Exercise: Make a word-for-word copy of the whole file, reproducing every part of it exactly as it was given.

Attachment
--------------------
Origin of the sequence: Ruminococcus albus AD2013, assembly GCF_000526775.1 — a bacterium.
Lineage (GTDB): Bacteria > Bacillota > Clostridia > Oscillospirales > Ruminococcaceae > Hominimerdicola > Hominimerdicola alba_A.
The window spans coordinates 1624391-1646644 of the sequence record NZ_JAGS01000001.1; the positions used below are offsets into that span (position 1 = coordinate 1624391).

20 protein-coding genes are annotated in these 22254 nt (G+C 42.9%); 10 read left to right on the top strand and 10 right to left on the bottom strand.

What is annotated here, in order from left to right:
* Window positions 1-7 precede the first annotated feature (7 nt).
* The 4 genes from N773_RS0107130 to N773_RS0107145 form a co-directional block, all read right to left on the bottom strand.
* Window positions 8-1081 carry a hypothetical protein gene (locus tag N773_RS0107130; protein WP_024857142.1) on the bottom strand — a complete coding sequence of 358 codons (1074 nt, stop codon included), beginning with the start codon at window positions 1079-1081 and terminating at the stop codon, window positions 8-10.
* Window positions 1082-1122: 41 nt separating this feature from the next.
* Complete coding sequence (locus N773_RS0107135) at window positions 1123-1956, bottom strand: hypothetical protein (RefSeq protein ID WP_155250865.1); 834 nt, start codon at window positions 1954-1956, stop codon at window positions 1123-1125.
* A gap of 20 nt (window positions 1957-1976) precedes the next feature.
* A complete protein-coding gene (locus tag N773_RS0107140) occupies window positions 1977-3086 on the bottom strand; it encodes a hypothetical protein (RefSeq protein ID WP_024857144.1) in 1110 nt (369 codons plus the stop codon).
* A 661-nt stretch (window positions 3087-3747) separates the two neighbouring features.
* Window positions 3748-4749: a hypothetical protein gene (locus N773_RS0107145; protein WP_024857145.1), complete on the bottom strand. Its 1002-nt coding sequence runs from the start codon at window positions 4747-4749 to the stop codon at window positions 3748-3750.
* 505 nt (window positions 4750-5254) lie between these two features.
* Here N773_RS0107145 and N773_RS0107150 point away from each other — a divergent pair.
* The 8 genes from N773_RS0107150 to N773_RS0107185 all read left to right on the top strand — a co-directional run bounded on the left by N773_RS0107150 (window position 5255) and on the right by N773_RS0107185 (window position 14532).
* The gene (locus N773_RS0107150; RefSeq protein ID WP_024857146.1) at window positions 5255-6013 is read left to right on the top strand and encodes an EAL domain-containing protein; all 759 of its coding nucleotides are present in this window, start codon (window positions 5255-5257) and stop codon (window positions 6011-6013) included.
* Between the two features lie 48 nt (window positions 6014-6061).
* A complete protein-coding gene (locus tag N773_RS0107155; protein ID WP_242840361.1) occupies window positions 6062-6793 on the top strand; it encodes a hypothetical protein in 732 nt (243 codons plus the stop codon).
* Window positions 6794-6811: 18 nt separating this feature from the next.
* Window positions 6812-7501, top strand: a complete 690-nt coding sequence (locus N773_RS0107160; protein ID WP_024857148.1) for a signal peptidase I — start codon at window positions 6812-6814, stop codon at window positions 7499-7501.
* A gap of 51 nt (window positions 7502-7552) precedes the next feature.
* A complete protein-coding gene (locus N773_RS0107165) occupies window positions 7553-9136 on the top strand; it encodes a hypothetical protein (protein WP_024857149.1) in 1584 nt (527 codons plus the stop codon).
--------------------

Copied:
Origin of the sequence: Ruminococcus albus AD2013, assembly GCF_000526775.1 — a bacterium.
Lineage (GTDB): Bacteria > Bacillota > Clostridia > Oscillospirales > Ruminococcaceae > Hominimerdicola > Hominimerdicola alba_A.
The window spans coordinates 1624391-1646644 of the sequence record NZ_JAGS01000001.1; the positions used below are offsets into that span (position 1 = coordinate 1624391).

20 protein-coding genes are annotated in these 22254 nt (G+C 42.9%); 10 read left to right on the top strand and 10 right to left on the bottom strand.

What is annotated here, in order from left to right:
* Window positions 1-7 precede the first annotated feature (7 nt).
* The 4 genes from N773_RS0107130 to N773_RS0107145 form a co-directional block, all read right to left on the bottom strand.
* Window positions 8-1081 carry a hypothetical protein gene (locus tag N773_RS0107130; protein WP_024857142.1) on the bottom strand — a complete coding sequence of 358 codons (1074 nt, stop codon included), beginning with the start codon at window positions 1079-1081 and terminating at the stop codon, window positions 8-10.
* Window positions 1082-1122: 41 nt separating this feature from the next.
* Complete coding sequence (locus N773_RS0107135) at window positions 1123-1956, bottom strand: hypothetical protein (RefSeq protein ID WP_155250865.1); 834 nt, start codon at window positions 1954-1956, stop codon at window positions 1123-1125.
* A gap of 20 nt (window positions 1957-1976) precedes the next feature.
* A complete protein-coding gene (locus tag N773_RS0107140) occupies window positions 1977-3086 on the bottom strand; it encodes a hypothetical protein (RefSeq protein ID WP_024857144.1) in 1110 nt (369 codons plus the stop codon).
* A 661-nt stretch (window positions 3087-3747) separates the two neighbouring features.
* Window positions 3748-4749: a hypothetical protein gene (locus N773_RS0107145; protein WP_024857145.1), complete on the bottom strand. Its 1002-nt coding sequence runs from the start codon at window positions 4747-4749 to the stop codon at window positions 3748-3750.
* 505 nt (window positions 4750-5254) lie between these two features.
* Here N773_RS0107145 and N773_RS0107150 point away from each other — a divergent pair.
* The 8 genes from N773_RS0107150 to N773_RS0107185 all read left to right on the top strand — a co-directional run bounded on the left by N773_RS0107150 (window position 5255) and on the right by N773_RS0107185 (window position 14532).
* The gene (locus N773_RS0107150; RefSeq protein ID WP_024857146.1) at window positions 5255-6013 is read left to right on the top strand and encodes an EAL domain-containing protein; all 759 of its coding nucleotides are present in this window, start codon (window positions 5255-5257) and stop codon (window positions 6011-6013) included.
* Between the two features lie 48 nt (window positions 6014-6061).
* A complete protein-coding gene (locus tag N773_RS0107155; protein ID WP_242840361.1) occupies window positions 6062-6793 on the top strand; it encodes a hypothetical protein in 732 nt (243 codons plus the stop codon).
* Window positions 6794-6811: 18 nt separating this feature from the next.
* Window positions 6812-7501, top strand: a complete 690-nt coding sequence (locus N773_RS0107160; protein ID WP_024857148.1) for a signal peptidase I — start codon at window positions 6812-6814, stop codon at window positions 7499-7501.
* A gap of 51 nt (window positions 7502-7552) precedes the next feature.
* A complete protein-coding gene (locus N773_RS0107165) occupies window positions 7553-9136 on the top strand; it encodes a hypothetical protein (protein WP_024857149.1) in 1584 nt (527 codons plus the stop codon).